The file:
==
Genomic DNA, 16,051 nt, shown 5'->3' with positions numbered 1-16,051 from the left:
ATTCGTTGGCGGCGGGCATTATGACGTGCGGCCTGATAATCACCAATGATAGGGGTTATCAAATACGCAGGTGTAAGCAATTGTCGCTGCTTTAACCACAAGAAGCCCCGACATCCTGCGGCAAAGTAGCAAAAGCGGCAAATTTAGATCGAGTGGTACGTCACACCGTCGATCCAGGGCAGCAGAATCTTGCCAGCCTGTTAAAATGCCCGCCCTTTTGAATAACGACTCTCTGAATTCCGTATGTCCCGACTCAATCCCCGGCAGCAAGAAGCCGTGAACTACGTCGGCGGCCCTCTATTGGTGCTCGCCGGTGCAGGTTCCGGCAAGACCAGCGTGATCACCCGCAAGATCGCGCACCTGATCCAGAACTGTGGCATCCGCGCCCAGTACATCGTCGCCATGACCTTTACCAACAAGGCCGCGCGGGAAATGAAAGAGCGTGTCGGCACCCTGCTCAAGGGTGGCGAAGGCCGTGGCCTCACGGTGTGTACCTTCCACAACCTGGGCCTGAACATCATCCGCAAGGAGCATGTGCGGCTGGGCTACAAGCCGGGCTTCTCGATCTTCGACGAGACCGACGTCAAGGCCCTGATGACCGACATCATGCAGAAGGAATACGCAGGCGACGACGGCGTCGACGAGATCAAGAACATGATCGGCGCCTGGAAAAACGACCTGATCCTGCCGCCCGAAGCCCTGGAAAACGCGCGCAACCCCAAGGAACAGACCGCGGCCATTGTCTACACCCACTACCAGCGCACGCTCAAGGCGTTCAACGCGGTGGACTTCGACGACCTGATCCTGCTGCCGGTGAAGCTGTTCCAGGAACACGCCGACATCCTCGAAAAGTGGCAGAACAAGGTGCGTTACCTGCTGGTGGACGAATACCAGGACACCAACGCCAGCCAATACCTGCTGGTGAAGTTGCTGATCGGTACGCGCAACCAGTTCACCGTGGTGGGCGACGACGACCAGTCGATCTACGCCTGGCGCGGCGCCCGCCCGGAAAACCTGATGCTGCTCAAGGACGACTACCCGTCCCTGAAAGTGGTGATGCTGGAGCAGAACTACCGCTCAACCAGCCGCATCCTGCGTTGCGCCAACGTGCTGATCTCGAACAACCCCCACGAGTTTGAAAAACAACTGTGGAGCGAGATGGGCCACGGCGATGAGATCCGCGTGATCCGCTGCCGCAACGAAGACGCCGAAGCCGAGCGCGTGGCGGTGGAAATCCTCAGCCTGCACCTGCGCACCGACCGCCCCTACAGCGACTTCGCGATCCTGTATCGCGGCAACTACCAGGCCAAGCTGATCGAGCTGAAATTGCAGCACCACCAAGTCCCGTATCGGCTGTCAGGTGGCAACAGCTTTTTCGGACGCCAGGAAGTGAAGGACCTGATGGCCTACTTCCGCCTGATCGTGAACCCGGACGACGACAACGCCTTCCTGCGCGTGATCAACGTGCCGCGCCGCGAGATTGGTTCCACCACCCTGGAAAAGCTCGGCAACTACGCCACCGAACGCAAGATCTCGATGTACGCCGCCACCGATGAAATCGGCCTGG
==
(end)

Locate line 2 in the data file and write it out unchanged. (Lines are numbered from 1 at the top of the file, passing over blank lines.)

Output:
ATTCGTTGGCGGCGGGCATTATGACGTGCGGCCTGATAATCACCAATGATAGGGGTTATCAAATACGCAGGTGTAAGCAATTGTCGCTGCTTTAACCACAAGAAGCCCCGACATCCTGCGGCAAAGTAGCAAAAGCGGCAAATTTAGATCGAGTGGTACGTCACACCGTCGATCCAGGGCAGCAGAATCTTGCCAGCCTGTTAAAATGCCCGCCCTTTTGAATAACGACTCTCTGAATTCCGTATGTCCCGACTCAATCCCCGGCAGCAAGAAGCCGTGAACTACGTCGGCGGCCCTCTATTGGTGCTCGCCGGTGCAGGTTCCGGCAAGACCAGCGTGATCACCCGCAAGATCGCGCACCTGATCCAGAACTGTGGCATCCGCGCCCAGTACATCGTCGCCATGACCTTTACCAACAAGGCCGCGCGGGAAATGAAAGAGCGTGTCGGCACCCTGCTCAAGGGTGGCGAAGGCCGTGGCCTCACGGTGTGTACCTTCCACAACCTGGGCCTGAACATCATCCGCAAGGAGCATGTGCGGCTGGGCTACAAGCCGGGCTTCTCGATCTTCGACGAGACCGACGTCAAGGCCCTGATGACCGACATCATGCAGAAGGAATACGCAGGCGACGACGGCGTCGACGAGATCAAGAACATGATCGGCGCCTGGAAAAACGACCTGATCCTGCCGCCCGAAGCCCTGGAAAACGCGCGCAACCCCAAGGAACAGACCGCGGCCATTGTCTACACCCACTACCAGCGCACGCTCAAGGCGTTCAACGCGGTGGACTTCGACGACCTGATCCTGCTGCCGGTGAAGCTGTTCCAGGAACACGCCGACATCCTCGAAAAGTGGCAGAACAAGGTGCGTTACCTGCTGGTGGACGAATACCAGGACACCAACGCCAGCCAATACCTGCTGGTGAAGTTGCTGATCGGTACGCGCAACCAGTTCACCGTGGTGGGCGACGACGACCAGTCGATCTACGCCTGGCGCGGCGCCCGCCCGGAAAACCTGATGCTGCTCAAGGACGACTACCCGTCCCTGAAAGTGGTGATGCTGGAGCAGAACTACCGCTCAACCAGCCGCATCCTGCGTTGCGCCAACGTGCTGATCTCGAACAACCCCCACGAGTTTGAAAAACAACTGTGGAGCGAGATGGGCCACGGCGATGAGATCCGCGTGATCCGCTGCCGCAACGAAGACGCCGAAGCCGAGCGCGTGGCGGTGGAAATCCTCAGCCTGCACCTGCGCACCGACCGCCCCTACAGCGACTTCGCGATCCTGTATCGCGGCAACTACCAGGCCAAGCTGATCGAGCTGAAATTGCAGCACCACCAAGTCCCGTATCGGCTGTCAGGTGGCAACAGCTTTTTCGGACGCCAGGAAGTGAAGGACCTGATGGCCTACTTCCGCCTGATCGTGAACCCGGACGACGACAACGCCTTCCTGCGCGTGATCAACGTGCCGCGCCGCGAGATTGGTTCCACCACCCTGGAAAAGCTCGGCAACTACGCCACCGAACGCAAGATCTCGATGTACGCCGCCACCGATGAAATCGGCCTGG